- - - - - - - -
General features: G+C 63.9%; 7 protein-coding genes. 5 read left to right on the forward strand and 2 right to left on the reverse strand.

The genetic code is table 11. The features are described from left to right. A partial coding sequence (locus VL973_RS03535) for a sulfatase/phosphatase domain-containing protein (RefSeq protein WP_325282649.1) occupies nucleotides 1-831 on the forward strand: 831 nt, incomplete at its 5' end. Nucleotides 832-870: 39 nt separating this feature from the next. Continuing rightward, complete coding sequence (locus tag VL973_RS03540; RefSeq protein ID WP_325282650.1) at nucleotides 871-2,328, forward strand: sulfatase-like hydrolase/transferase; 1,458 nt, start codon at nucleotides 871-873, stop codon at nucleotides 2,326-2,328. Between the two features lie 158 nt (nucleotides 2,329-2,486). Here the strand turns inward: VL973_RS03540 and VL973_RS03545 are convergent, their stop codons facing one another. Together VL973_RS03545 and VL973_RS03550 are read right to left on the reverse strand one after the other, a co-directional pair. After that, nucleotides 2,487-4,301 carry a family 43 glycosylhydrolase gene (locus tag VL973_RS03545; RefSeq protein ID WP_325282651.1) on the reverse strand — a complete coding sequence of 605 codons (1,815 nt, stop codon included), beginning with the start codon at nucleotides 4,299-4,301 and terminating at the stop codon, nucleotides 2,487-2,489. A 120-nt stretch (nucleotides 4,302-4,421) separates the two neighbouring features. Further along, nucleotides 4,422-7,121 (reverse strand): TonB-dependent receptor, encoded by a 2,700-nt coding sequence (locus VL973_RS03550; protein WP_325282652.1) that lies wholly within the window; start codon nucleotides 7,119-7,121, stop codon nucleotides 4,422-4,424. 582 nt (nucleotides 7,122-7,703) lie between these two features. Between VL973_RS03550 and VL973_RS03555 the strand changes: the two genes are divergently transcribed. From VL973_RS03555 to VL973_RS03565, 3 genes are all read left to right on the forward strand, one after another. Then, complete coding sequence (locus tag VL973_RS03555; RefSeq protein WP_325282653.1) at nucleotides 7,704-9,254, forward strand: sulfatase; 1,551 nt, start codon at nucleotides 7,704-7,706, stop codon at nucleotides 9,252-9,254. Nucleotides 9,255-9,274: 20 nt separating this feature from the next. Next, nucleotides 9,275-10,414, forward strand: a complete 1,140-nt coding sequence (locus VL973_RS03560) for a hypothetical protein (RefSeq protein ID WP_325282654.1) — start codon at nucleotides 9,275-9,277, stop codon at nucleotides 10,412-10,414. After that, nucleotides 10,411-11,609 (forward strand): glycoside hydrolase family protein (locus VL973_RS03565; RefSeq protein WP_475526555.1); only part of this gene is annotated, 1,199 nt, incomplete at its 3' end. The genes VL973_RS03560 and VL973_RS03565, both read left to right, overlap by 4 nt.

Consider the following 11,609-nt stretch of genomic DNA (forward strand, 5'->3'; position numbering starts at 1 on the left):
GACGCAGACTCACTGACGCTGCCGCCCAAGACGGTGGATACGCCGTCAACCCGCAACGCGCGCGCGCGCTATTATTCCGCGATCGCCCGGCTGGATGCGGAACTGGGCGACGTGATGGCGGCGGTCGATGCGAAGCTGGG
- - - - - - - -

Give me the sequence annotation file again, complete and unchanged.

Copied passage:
General features: G+C 63.9%; 7 protein-coding genes. 5 read left to right on the forward strand and 2 right to left on the reverse strand.

The genetic code is table 11. The features are described from left to right. A partial coding sequence (locus VL973_RS03535) for a sulfatase/phosphatase domain-containing protein (RefSeq protein WP_325282649.1) occupies nucleotides 1-831 on the forward strand: 831 nt, incomplete at its 5' end. Nucleotides 832-870: 39 nt separating this feature from the next. Continuing rightward, complete coding sequence (locus tag VL973_RS03540; RefSeq protein ID WP_325282650.1) at nucleotides 871-2,328, forward strand: sulfatase-like hydrolase/transferase; 1,458 nt, start codon at nucleotides 871-873, stop codon at nucleotides 2,326-2,328. Between the two features lie 158 nt (nucleotides 2,329-2,486). Here the strand turns inward: VL973_RS03540 and VL973_RS03545 are convergent, their stop codons facing one another. Together VL973_RS03545 and VL973_RS03550 are read right to left on the reverse strand one after the other, a co-directional pair. After that, nucleotides 2,487-4,301 carry a family 43 glycosylhydrolase gene (locus tag VL973_RS03545; RefSeq protein ID WP_325282651.1) on the reverse strand — a complete coding sequence of 605 codons (1,815 nt, stop codon included), beginning with the start codon at nucleotides 4,299-4,301 and terminating at the stop codon, nucleotides 2,487-2,489. A 120-nt stretch (nucleotides 4,302-4,421) separates the two neighbouring features. Further along, nucleotides 4,422-7,121 (reverse strand): TonB-dependent receptor, encoded by a 2,700-nt coding sequence (locus VL973_RS03550; protein WP_325282652.1) that lies wholly within the window; start codon nucleotides 7,119-7,121, stop codon nucleotides 4,422-4,424. 582 nt (nucleotides 7,122-7,703) lie between these two features. Between VL973_RS03550 and VL973_RS03555 the strand changes: the two genes are divergently transcribed. From VL973_RS03555 to VL973_RS03565, 3 genes are all read left to right on the forward strand, one after another. Then, complete coding sequence (locus tag VL973_RS03555; RefSeq protein WP_325282653.1) at nucleotides 7,704-9,254, forward strand: sulfatase; 1,551 nt, start codon at nucleotides 7,704-7,706, stop codon at nucleotides 9,252-9,254. Nucleotides 9,255-9,274: 20 nt separating this feature from the next. Next, nucleotides 9,275-10,414, forward strand: a complete 1,140-nt coding sequence (locus VL973_RS03560) for a hypothetical protein (RefSeq protein ID WP_325282654.1) — start codon at nucleotides 9,275-9,277, stop codon at nucleotides 10,412-10,414. After that, nucleotides 10,411-11,609 (forward strand): glycoside hydrolase family protein (locus VL973_RS03565; RefSeq protein WP_475526555.1); only part of this gene is annotated, 1,199 nt, incomplete at its 3' end. The genes VL973_RS03560 and VL973_RS03565, both read left to right, overlap by 4 nt.

Consider the following 11,609-nt stretch of genomic DNA (forward strand, 5'->3'; position numbering starts at 1 on the left):
GACGCAGACTCACTGACGCTGCCGCCCAAGACGGTGGATACGCCGTCAACCCGCAACGCGCGCGCGCGCTATTATTCCGCGATCGCCCGGCTGGATGCGGAACTGGGCGACGTGATGGCGGCGGTCGATGCGAAGCTGGG